Rust is a really ambitious programming language that “runs blazingly fast, prevents segfaults, and guarantees thread safety.” Who doesn’t want to try this with a headline like that?

I wanted to use Rust on an offline Linux system, but it seemed like there isn’t a nice guide to install Rust and some popular packages all in one go (like Anaconda, though what I describe here is much more ghetto), so I decided to summarize the procedure to install the Rust toolchain and some popular libraries all in one go on a system with no internet access.

To prepare the files to put onto the targetted unconnected Linux machine, you need a Linux box that is connected to the net to fetch the necessary files and run some commands.

Obtaining the Rust Toolchain

Installing Rust on a normal connected machine is really easy: just use rustup. It’s an amazing tool (I mean, if you’re a new language, it’s probably a good idea to make it extremely easy to install), but it seems to only work when the machine is online.

There are standalone installers available in the Other Rust Installation Methods page.

If you’re targeting Linux like me, you should probably download the x86_64-unknown-linux-gnu .tar.gz bundle and move it over to the target machine. It installs globally provided you have root access, and there doesn’t really seem to be an option to install to one user, which there is an option to do if you use rustup.

Obtaining Packages

The Rust Playground is a simple website that lets you run bits of Rust code and get immediate results all in the browser. A neat thing about the Playground is that it supports the top 100 most popular Cargo packages. The Playground code maintains a Cargo.toml that is automatically updated with the top 100 packages, so we’ll use this to get some packages we might need in our offline setup.

Just having the Cargo.toml file is useless, so we need to turn them into actual bits of code or blobs that we can use in our Rust code. On a connected machine, running cargo build or any other build commands will automatically fetch them from crates.io, so we need to replace this functionality with a local mirror that serves crates.

The following procedure takes a while to complete and is quite fiddly, so I made the final archive file available for download here. Skip to the next section to see how to install this on your target machine.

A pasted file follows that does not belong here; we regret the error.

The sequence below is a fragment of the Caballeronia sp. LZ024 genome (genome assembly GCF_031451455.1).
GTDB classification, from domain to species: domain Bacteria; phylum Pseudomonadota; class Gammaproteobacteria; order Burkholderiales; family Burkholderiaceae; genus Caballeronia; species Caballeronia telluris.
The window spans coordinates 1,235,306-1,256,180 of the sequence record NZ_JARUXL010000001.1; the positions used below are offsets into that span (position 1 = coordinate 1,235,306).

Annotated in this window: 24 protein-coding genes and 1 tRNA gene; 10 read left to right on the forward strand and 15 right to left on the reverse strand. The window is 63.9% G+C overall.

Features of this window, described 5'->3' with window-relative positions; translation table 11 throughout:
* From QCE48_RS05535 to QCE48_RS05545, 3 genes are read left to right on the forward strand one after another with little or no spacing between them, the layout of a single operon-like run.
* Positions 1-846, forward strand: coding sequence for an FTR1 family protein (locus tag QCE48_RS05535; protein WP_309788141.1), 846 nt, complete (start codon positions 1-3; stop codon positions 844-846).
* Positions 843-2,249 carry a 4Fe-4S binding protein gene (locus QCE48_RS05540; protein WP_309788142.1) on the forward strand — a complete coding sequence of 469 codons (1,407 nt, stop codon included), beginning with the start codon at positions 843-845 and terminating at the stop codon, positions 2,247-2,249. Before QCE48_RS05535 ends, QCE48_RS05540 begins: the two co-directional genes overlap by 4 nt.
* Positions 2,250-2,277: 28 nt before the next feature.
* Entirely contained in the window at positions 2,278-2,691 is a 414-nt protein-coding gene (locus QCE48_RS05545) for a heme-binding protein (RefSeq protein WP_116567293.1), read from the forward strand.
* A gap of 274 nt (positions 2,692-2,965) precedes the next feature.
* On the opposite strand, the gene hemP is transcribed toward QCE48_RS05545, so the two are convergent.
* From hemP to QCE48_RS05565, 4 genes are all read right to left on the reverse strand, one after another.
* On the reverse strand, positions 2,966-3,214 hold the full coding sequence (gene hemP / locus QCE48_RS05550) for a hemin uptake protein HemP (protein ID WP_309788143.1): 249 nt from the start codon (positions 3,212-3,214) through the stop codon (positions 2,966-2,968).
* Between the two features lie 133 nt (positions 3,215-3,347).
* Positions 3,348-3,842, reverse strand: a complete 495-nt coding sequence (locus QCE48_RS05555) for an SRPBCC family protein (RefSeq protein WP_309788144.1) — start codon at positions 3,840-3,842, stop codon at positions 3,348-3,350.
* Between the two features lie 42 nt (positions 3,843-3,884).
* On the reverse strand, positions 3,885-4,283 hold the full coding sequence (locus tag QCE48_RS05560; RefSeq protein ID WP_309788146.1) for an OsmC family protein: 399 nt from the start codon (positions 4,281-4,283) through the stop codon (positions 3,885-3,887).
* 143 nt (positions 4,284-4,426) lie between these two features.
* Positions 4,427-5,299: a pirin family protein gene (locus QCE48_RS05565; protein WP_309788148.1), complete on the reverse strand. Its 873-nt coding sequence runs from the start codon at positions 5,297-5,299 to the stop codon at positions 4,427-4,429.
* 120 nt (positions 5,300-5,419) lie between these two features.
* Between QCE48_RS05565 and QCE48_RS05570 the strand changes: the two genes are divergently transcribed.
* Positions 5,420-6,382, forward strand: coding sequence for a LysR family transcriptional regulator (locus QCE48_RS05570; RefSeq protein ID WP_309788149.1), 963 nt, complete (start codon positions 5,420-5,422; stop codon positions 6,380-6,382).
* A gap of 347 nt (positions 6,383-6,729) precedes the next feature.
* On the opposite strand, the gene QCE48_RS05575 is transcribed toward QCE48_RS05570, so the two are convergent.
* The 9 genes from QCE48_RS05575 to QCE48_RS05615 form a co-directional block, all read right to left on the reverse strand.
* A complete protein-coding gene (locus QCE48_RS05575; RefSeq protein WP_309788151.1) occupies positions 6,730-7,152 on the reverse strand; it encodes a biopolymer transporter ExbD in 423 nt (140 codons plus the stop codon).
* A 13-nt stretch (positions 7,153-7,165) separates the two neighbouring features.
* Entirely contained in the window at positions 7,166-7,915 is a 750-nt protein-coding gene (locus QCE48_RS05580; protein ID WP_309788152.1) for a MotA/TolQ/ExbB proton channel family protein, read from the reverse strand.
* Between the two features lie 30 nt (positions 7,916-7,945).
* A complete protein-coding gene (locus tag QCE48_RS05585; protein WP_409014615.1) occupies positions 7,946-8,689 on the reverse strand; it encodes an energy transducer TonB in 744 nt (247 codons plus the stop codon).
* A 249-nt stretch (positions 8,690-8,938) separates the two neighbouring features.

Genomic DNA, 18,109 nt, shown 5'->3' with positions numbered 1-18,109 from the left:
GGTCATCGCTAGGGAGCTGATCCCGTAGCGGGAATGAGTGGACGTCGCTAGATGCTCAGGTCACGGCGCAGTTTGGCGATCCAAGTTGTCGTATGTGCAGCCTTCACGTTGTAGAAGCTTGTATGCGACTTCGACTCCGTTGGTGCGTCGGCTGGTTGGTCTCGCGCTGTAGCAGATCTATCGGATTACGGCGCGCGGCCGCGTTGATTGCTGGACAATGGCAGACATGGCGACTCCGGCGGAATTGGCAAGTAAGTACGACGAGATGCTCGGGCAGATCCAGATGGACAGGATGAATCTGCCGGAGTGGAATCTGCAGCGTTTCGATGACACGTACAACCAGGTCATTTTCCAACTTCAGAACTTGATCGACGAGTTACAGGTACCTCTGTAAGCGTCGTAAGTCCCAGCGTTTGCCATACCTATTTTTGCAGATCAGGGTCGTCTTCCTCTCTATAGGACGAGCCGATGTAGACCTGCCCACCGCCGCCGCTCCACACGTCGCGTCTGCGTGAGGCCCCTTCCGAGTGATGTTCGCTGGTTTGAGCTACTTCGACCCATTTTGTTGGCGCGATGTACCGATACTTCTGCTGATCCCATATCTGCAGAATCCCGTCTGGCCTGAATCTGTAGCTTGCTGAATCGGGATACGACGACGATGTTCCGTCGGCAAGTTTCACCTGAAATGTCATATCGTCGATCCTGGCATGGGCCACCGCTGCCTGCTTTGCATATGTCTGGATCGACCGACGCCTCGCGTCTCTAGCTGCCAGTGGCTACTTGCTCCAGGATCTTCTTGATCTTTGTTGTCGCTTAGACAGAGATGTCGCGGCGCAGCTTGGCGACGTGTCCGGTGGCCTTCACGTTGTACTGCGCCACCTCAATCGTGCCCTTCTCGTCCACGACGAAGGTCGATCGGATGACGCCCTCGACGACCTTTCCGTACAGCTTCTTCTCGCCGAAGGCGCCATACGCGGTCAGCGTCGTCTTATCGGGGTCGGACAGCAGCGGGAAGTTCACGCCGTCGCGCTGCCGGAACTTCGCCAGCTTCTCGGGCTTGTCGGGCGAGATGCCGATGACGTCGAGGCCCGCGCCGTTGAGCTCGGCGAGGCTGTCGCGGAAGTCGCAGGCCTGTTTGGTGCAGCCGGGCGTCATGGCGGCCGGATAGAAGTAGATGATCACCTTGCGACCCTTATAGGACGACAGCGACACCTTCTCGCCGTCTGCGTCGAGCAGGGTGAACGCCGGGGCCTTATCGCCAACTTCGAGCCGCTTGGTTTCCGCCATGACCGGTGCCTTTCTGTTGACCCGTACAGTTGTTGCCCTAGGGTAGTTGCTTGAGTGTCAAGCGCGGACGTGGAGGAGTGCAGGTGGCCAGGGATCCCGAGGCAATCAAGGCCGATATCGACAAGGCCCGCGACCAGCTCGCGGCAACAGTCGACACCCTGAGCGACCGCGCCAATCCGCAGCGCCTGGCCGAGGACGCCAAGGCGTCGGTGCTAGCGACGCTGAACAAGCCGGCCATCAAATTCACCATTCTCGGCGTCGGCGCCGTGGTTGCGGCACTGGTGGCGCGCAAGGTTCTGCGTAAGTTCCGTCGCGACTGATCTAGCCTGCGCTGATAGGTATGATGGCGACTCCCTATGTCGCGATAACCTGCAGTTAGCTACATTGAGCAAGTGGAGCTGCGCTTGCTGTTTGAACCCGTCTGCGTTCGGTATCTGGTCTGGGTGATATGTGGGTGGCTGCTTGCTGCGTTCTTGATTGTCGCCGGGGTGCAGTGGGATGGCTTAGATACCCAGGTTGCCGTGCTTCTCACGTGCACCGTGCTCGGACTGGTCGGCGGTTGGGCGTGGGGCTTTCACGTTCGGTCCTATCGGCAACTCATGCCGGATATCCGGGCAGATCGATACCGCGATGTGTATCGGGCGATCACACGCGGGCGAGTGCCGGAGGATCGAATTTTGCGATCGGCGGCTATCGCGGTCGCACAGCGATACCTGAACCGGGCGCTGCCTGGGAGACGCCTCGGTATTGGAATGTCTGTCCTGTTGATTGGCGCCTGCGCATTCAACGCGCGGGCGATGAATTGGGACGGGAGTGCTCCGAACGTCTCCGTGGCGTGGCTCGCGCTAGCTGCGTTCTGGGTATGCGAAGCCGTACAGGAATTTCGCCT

To create your own local archive, you can use a handy dandy Cargo subcommand called cargo-local-registry that you can install. Using the Cargo.toml file from the Playground, we can turn the declarations into actual .crate files. Install this on your connected machine.

I found the easiest way to get these crates was to make a temporary empty Rust project on your connected machine:

cargo new playground

Notice the name of the project, because that means we can use the Cargo.toml from the playground without modifying it.

Copy the Cargo.toml from the Playground, and generate Cargo.lock:

cd playground
curl https://raw.githubusercontent.com/integer32llc/rust-playground/master/compiler/base/Cargo.toml -O
cargo update

Then run cargo-local-registry:

cargo local-registry --sync Cargo.lock ../local_registry/

After that’s done, you probably want to make a tar archive of the local registry so you can easily move it over to the target system.

Installing on the Target System

The following steps are to be run on the Target system.

To reiterate, you need to move the Rust standalone installer and the local registry archive you created earlier to the target machine.

Installing the Rust toolchain is super simple as explained earlier. Unarchive and run the install.sh script inside the root directory of the installer.

Next, unzip the local registry in a convenient location. You must then tell Cargo on the target machine to use local registry instead of crates.io, by writing a section on your Cargo config.

The Cargo config can be in any one of these places:

  • /projects/foo/bar/baz/.cargo/config
  • /projects/foo/bar/.cargo/config
  • /projects/foo/.cargo/config
  • /projects/.cargo/config
  • /.cargo/config
  • $HOME/.cargo/config

For the config to take effect for all users, it’s probably best to put it on /.cargo/config, or if you want it to take effect on just your user, on $HOME/.cargo/config.

Write the following in the config file, creating it if it doesn’t exist already:

[source.offline]
local-registry = "/location/of/local/registry/here/"

[source.crates-io]
replace-with = "offline"

Don’t forget to replace the local-registry field value with the actual location of your local registry.

To test if it actually compiles, use the temporary playground Rust project we made earlier. If you try to cargo build it, it will compile all 100 of those crates, and it’s a good way to test. From my experience, you probably need to install gcc because of the cc crate, the OpenSSL development library because of (to nobody’s surprise) the openssl crate, and cmake and make in addition.

Thank you to the people on the Rust Discord for giving me guidance to get this working.